If you sell gold to speculators, they leave the gold with you while they wait to sell it. You can sell their gold yourself if you think you can buy it back again. You can buy and sell lots of gold that only exists in people’s imagination, provided too many people don’t try to cash in. But gold speculators mostly never cash in their gold for inflating money, not until they are going broke and have to. They know it’s the best investment they can make. So every month you send them updates about how much their gold is worth now, and they’re happy.

    Any time you are supposedly keeping a warehouse full of stuff waiting for the time people need it, you can keep just enough to satisfy the immediate needs and sell the rest. Then if there’s a shortage and people need your stored stuff you have to try to find some for sale which is a pain and might drive you bankrupt. But until then you’re profitable.

    Any organization that people leave their money with can act as an unchartered, unregulated bank. Some of them get regulated some, and others don’t. In theory they should be audited by accounting firms that will announce there is a problem if it doesn’t add up. Get by that and you’re golden.

    A lot of the time it could be argued that what is being bought and sold is risk. But the customers don’t actually know how risky the deal is. You might not know that yourself. It’s a living for awhile.

  114. J Thomas:Thanks I should have mentioned that aspect also but the Trotsky refernce was too sweet to pass up and I was cooking supper. For more information along these lines, see bank leverage (decent article: http://www.cnbc.com/id/100880857) and money multiplier (https://en.wikipedia.org/wiki/Money_multiplier).

  115. J Thomas: Thank you for the explanation about banks. Pretty much what I expected.

    Steve H: I didn’t realize that the banks were leveraged so much.

    So the banks probably don’t have much (if any) assets. They probably cheat on the reserve amounts too.

    Hysterical is offensive only when applied to women as it harks back to the bad old days and the GOP.

    You trot out Trotsky (I like that) as if that explains everything. Just another attempt at a zinger.

    So we break into the vault at the world bank and find there is no gold (or a trivial amount). But as I said, erasing the national debt to the banks would be a good thing.

  116. The Trotsky reference is relevant in that it is necessary to reform everything.

    The national debt isn’t a particularly big deal. Right now (with interest at essentially zero) would be an excellent time to spend on infrastructure.

  117. You’re right about the national debt. So why the huge push for austerity? All I can figure is that the banks want economic collapse so they can buy assets cheap. Also the debt is used as an excuse to cut social programs while giving more money to the already wealthy.

    Hoping to get everything to reform sounds like wishful thinking unless you are talking a continued process of reform (like Sanders). It took 50 years to make this mess. It is going to take a while to clean it up.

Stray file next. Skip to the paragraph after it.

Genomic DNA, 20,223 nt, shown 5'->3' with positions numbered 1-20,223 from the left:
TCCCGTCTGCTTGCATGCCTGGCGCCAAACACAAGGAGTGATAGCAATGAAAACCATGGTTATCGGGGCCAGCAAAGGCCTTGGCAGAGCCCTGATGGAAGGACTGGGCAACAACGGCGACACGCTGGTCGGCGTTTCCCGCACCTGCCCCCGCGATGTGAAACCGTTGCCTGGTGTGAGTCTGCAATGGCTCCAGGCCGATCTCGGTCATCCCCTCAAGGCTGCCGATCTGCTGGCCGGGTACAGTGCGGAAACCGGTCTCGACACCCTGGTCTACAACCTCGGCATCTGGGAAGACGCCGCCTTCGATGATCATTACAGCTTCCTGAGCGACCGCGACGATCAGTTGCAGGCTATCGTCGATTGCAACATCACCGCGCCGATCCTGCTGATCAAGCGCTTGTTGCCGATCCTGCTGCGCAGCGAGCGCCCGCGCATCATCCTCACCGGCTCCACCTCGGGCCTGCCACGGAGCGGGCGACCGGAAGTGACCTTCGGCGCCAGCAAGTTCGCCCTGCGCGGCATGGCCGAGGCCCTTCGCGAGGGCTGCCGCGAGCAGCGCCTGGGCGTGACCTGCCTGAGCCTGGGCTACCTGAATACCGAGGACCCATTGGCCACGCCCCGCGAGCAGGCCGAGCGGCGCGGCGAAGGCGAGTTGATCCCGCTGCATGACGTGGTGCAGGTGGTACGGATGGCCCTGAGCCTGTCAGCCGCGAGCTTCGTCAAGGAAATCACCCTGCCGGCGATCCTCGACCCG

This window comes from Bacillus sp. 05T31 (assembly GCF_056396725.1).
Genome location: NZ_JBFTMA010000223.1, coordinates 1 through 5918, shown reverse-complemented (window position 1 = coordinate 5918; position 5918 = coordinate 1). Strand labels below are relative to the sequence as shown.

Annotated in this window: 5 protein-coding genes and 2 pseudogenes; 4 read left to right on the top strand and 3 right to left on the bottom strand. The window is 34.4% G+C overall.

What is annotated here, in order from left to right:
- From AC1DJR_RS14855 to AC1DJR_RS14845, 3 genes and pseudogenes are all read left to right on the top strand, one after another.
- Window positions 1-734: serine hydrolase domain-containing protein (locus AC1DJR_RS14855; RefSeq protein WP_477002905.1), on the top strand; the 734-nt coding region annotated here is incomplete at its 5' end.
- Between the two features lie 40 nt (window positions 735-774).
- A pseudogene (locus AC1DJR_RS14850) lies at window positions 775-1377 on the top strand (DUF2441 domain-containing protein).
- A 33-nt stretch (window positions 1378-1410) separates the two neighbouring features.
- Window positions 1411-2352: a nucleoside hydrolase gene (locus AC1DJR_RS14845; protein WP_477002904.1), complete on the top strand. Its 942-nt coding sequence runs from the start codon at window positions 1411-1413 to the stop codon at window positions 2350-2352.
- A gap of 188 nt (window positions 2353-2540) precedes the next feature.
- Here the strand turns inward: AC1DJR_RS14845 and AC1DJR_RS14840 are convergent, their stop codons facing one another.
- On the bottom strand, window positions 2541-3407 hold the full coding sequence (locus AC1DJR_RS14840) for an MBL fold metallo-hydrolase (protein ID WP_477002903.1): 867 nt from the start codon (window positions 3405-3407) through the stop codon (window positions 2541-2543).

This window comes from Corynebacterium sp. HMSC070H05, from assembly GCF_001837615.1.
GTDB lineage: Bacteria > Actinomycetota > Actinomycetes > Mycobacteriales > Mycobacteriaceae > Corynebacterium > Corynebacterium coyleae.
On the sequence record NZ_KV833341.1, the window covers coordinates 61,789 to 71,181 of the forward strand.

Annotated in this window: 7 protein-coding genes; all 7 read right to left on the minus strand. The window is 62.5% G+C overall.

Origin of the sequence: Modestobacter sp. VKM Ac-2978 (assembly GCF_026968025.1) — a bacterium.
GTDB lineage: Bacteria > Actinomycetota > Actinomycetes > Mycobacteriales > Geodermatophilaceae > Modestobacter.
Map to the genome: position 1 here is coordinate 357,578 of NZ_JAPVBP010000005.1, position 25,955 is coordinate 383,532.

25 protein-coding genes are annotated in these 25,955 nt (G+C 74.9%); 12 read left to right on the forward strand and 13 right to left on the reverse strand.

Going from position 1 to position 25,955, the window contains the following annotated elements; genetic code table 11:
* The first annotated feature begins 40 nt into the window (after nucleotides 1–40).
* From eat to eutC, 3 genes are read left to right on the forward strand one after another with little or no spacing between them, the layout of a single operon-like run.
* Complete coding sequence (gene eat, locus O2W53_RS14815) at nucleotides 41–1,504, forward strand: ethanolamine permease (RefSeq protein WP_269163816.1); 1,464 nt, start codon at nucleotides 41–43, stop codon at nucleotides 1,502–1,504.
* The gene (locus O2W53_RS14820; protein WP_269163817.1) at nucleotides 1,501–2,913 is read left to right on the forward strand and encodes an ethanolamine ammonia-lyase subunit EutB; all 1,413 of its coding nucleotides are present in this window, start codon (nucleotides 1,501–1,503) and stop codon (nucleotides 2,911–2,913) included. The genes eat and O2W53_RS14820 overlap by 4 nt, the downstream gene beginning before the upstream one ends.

118. Austerity derives from the narrative of the right. It goes like this. The poor (people or countries) are poor because they are lazy and they are immoral. They need to work harder and be punished for their immorality. Hence, we should not provide support. If they were hard working and pure of heart, then they will become rich like me. I am hard working and pure of heart and I am rich–see how everything is wonderful. Further, we can get some economists to show some graphs that show how our methods will work wonderfully.
    There are a great many problems with this. The root assumption is false. There is no evidence the poor are either lazy or immoral–they’re just poor. Usually poverty springs from the crime of being born poor or falling prey to random circumstances. Being rich springs from being born rich or being the recipient of a number of fortunate random outcomes. There are many hard working poor people and there are many lazy rich people.
    When you mix/mistake economic circumstances for a morality play, things don’t happen as you expect.

  119. Everything is a continual process–until a large discontinuous change takes place. At that point we have to see where we are on the other side. The increasing rate of technological change coupled with negative drivers such as climate change and income disparity are poising us for a number of potential discontinuous events. What will they be and when will they be. That part is impossible to predict with precision.

  120. Steve H: Good summary. Here’s an article talking about Brexit. It talks about the working people being fed up with elite corporate policies that are robbing them. Also about how the elites haven’t a clue why the vote went against their interests. Something like 72% of voters turned out for this vote.

    http://www.nationalmemo.com/brexit-vote-shocking-global-elites/?utm_campaign=website&utm_source=sd&utm_medium=email

    The refugees are disrupting Europe pretty well. Yeah, the shit could hit the fan at any time.

  121. “So why the huge push for austerity?”

    This has multiple answers depending on who wants it. Here’s another long explanation.

    People used to observe a “business cycle”. Sometimes the economy boomed and other times it was hard to find jobs. They believed the economy consisted of many feedback loops that were supposed to regulate things. Why didn’t the feedback loops stabilize it all on a steady keel? Why the ups and downs?